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20131202
20131210
Search Results 0 to 5 of about 6 (some duplicates have been removed)
behind. eugene robinson, joy reid, dorian, thank you for joining us. >>> chris matthews is up next tonight. >>> tonight, we bring to you my interview with president barack obama. this is the historic passing of his personal hero, nelson mandela, an event that msnbc will be covering for the rest of the evening. i have covered two great events in my career. one was the fall of the berlin wall in 1989 and the other was the election in south africa five years later. i was there when the black majority voted by the millions, stretching from one horizon so the other. i saw firsthand the devotion to democracy and the great legacy of the man who died today. president obama paid tribute to nelson mandela today. through his fierce dignity, an unbending will to sacrifice his own freedom for the freedom of others he transformed south africa and moved all of us. embodied the that countries can change for the better. his commitment for the power and reconcile with those who jailed him set an example for all humanity to aspire to, whether in the lives of nations or in our own personal lives. >>>
want to thank everyone for being with us tonight here. and thank you, president obama, of course for being our guest on the "hardball" college tour. and also to the american university for hosting us. good night. >>> good evening from new york. i'm chris hayes. a moral titan, a hero for the ages, one of the greatest men of our time is dead tonight. nelson mandela passing away today at the age of 95. shortly after his death, south african president jacob zuma addressed the nation. >> fellow south africans, our beloved nelson mandela, the founding president of our democratic nation has departed. our nation has lost its greatest son. our people have lost a father. >> south africa and the world in mourning at this moment. world leaders expressing their condolences. president obama addressed us earlier this evening. >> he achieved more than could be expected of any man. and today he's gone home. and we've lost one of the most influential, courageous, and profoundly good human beings that any of us will share time with on this earth. i am one of the countless millions who drew inspirat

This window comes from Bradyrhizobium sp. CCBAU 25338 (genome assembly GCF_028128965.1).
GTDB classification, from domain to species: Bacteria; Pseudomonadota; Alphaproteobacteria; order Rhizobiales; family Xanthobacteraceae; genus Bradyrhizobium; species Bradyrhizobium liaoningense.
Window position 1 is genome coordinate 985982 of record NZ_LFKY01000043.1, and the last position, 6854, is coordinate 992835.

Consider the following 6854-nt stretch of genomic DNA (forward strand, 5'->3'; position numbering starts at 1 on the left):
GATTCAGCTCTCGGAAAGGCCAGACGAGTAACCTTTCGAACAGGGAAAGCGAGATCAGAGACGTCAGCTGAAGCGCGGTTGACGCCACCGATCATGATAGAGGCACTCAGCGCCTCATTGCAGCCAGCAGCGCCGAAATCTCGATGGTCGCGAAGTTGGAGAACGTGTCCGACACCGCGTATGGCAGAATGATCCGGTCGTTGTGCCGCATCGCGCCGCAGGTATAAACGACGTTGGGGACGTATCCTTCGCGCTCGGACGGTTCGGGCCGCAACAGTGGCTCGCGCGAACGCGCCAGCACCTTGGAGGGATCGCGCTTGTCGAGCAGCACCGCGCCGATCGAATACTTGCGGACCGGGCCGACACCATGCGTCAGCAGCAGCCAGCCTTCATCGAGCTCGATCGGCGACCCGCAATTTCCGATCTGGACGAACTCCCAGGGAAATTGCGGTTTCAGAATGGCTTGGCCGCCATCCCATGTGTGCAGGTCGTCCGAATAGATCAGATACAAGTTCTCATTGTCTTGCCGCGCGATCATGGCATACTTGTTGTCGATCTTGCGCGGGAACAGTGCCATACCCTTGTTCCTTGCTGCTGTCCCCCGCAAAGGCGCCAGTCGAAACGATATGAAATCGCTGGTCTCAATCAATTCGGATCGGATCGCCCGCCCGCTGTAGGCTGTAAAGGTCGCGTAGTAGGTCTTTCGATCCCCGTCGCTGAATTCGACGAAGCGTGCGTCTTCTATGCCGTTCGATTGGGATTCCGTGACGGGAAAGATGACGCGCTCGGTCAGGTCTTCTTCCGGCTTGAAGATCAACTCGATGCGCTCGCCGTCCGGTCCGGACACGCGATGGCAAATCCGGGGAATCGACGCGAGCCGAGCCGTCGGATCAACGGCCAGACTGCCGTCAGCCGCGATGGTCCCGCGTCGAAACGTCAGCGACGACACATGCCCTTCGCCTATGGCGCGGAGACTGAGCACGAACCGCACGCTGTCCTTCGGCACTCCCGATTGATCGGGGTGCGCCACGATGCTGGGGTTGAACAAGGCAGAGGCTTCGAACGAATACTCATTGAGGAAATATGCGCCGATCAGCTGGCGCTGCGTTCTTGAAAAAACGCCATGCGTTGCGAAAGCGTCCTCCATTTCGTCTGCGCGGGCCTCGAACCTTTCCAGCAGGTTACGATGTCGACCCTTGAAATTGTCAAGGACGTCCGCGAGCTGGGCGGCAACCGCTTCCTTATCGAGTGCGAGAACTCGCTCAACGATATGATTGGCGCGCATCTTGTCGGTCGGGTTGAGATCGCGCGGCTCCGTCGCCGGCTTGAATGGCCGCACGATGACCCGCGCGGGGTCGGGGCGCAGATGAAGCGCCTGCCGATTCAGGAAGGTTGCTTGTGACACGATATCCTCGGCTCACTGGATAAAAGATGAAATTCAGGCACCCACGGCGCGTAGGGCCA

of us could lead a country out of an era of apartheid and lead with humility. president obama, i remember the last time he came here, he came here to thank people for their support in the solidarity movement. he just came to say thank you. what a sense of humility and an awesome spirit this man had. and his spirit is going to live forever. >> i want to talk about the particularities of this man's life and some of the different chapters of it. most specifically next, i want to talk about the nature of the apartheid regime, which is so removed from us, we know it was a racist regime. but it was a truly evil and outlaw regime. and what his life in prison and in hiding looked like and how the end of that regime was brought about. so stick around. we're going to talk about that. if you're seeing spots before your eyes... it's time... for aveeno® positively radiant face moisturizer. [ female announcer ] only aveeno® has an active naturals total soy formula that instantly brightens skin. and helps reduce the look of brown spots in just 4 weeks. for healthy radiant skin. try it for a m
technology, thank you. joining me is dr. kavita batel, senior adviser to valerie jarrett in the obama administration, a fellow at the brookings institution. how are you feeling today? >> oh, a lot better than about a month ago, chris. >> well, you hit it well when i talked to you. you brought optimism and cheer to me when i was letting some of the panic get to me. what do you think this means? how big a deal is today? >> so, it's a big deal for all the reasons you've outlined, but going back to even why i was optimistic a month ago, as you covered it, in california and in other states, like kentucky, even despite this horrific website kind of rollout, it was working in places. so, i think that today is important. i don't think we should kind of say, all right, you know, hands up, we're done. >> nope. >> i think we still have -- let's be honest, we've got to make sure that we can get to december 23rd, which is, like, the last day possible to get people started on coverage on january 1st. and that's why people on the ground in the united states that are actually doing kind of the outrea
Search Results 0 to 5 of about 6 (some duplicates have been removed)